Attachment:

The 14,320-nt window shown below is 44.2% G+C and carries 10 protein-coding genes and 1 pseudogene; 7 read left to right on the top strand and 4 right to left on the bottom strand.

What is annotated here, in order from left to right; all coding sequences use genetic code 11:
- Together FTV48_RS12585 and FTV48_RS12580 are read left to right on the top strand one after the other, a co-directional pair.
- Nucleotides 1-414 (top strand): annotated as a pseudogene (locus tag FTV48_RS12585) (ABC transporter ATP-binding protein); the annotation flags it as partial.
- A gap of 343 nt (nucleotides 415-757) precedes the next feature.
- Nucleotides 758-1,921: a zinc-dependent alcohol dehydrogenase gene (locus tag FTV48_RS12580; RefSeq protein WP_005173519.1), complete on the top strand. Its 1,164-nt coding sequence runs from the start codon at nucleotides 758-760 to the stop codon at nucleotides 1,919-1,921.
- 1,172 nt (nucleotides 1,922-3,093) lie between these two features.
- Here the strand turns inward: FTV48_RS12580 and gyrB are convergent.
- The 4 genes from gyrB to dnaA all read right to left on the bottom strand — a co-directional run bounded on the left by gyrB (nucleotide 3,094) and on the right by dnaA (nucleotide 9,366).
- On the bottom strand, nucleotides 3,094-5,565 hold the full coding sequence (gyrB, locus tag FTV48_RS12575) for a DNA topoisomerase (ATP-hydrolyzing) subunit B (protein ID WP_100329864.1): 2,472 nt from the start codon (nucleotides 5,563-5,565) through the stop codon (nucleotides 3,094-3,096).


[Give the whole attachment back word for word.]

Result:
The 14,320-nt window shown below is 44.2% G+C and carries 10 protein-coding genes and 1 pseudogene; 7 read left to right on the top strand and 4 right to left on the bottom strand.

What is annotated here, in order from left to right; all coding sequences use genetic code 11:
- Together FTV48_RS12585 and FTV48_RS12580 are read left to right on the top strand one after the other, a co-directional pair.
- Nucleotides 1-414 (top strand): annotated as a pseudogene (locus tag FTV48_RS12585) (ABC transporter ATP-binding protein); the annotation flags it as partial.
- A gap of 343 nt (nucleotides 415-757) precedes the next feature.
- Nucleotides 758-1,921: a zinc-dependent alcohol dehydrogenase gene (locus tag FTV48_RS12580; RefSeq protein WP_005173519.1), complete on the top strand. Its 1,164-nt coding sequence runs from the start codon at nucleotides 758-760 to the stop codon at nucleotides 1,919-1,921.
- 1,172 nt (nucleotides 1,922-3,093) lie between these two features.
- Here the strand turns inward: FTV48_RS12580 and gyrB are convergent.
- The 4 genes from gyrB to dnaA all read right to left on the bottom strand — a co-directional run bounded on the left by gyrB (nucleotide 3,094) and on the right by dnaA (nucleotide 9,366).
- On the bottom strand, nucleotides 3,094-5,565 hold the full coding sequence (gyrB, locus tag FTV48_RS12575) for a DNA topoisomerase (ATP-hydrolyzing) subunit B (protein ID WP_100329864.1): 2,472 nt from the start codon (nucleotides 5,563-5,565) through the stop codon (nucleotides 3,094-3,096).